Product news: British industrial design brand Dyson has launched a combined tap and hand dryer so hands can be both washed and dried without leaving the sink.
Infrared sensors in the Dyson Airblade Tap pinpoint the positions of the user's hands and release water from the tap, before two high-velocity sheets of unheated clean air are released to scrape water off hands and leave them dry in 12 seconds.
As with the earlier Airblade hand dryers, the system forces air through tiny apertures at 692 kilometres per hour, passing it through a HEPA filter to remove 99% of bacteria from the air first.
Made from an anti-corrosion stainless steel that's normally used for the construction of boats, the new product is powered by a new 16000 W motor that accelerates from 0 to 90,000 RPM in less than 0.7 seconds. The motor took seven years to develop at a cost of £26.9 million.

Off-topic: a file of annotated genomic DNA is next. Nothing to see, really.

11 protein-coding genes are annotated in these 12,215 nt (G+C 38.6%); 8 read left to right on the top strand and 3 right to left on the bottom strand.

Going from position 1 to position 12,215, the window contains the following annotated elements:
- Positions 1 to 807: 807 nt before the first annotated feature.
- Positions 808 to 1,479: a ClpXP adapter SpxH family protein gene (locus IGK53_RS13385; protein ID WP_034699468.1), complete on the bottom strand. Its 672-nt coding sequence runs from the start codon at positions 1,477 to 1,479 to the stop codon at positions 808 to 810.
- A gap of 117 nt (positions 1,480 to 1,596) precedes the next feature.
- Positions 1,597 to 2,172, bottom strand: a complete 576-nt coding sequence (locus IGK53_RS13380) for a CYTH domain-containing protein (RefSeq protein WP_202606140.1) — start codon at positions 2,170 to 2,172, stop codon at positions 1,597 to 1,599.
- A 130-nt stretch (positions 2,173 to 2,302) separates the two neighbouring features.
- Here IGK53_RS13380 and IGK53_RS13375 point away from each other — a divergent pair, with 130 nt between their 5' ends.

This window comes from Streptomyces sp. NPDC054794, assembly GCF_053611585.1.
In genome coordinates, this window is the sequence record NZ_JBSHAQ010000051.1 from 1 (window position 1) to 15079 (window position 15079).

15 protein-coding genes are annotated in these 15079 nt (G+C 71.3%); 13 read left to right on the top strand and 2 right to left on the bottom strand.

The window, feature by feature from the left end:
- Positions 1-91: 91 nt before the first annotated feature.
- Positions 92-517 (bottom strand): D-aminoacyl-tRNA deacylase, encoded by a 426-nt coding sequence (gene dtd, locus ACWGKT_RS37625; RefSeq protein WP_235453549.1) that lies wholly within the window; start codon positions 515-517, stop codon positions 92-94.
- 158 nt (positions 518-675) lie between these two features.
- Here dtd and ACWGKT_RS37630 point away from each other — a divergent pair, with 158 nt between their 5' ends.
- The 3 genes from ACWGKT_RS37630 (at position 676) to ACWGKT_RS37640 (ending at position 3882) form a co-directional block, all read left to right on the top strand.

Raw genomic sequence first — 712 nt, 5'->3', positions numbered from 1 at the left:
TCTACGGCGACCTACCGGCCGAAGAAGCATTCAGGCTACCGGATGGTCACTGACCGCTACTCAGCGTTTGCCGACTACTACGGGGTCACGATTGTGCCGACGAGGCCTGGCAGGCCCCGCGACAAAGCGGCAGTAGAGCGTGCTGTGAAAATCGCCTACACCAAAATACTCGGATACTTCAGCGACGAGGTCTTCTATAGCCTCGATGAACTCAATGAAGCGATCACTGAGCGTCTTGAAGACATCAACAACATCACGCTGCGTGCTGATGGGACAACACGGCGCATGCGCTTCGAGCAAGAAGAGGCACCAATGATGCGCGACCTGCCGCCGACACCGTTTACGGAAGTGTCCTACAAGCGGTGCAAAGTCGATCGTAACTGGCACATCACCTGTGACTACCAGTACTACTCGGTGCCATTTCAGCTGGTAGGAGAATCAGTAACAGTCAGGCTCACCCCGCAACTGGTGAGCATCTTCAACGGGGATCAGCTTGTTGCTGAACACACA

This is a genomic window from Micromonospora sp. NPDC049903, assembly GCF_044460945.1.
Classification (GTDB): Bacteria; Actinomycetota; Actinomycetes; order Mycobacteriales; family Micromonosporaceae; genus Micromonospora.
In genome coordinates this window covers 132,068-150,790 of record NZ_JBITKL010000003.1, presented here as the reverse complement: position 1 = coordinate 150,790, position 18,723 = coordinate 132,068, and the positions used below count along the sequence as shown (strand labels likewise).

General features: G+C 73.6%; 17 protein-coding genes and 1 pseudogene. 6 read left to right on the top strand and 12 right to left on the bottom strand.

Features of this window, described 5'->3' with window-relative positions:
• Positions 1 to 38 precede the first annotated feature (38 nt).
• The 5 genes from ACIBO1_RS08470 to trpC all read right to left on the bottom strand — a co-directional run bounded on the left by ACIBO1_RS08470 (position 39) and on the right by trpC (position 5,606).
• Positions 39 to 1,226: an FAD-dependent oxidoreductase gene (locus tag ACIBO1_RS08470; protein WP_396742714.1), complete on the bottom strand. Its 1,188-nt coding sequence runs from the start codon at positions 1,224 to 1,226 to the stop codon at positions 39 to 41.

Founder of the company James Dyson said: “Using complex computer modelling Dyson engineers have developed a high performance digital motor. The Dyson digital motor self-adjusts 6,000 times a second to maintain optimum efficiency to create high velocity sheet of air that dries hands quickly and hygienically.”
The new motor has also been applied to updated versions of the Dyson Airblade V hand dryer, which is now 60% smaller, and the Dyson Airblade MK2 hand dryer, which has had 1.1 kg of material removed.
Industrial designer James Dyson founded the Dyson brand in 1970, when he invented the first bag-less vacuum cleaner. In recent years the company has launched the Air Multiplier, a fan with no blades, which he discusses with Dezeen editor-in-chief Marcus Fairs in a podcast we recorded in 2010.
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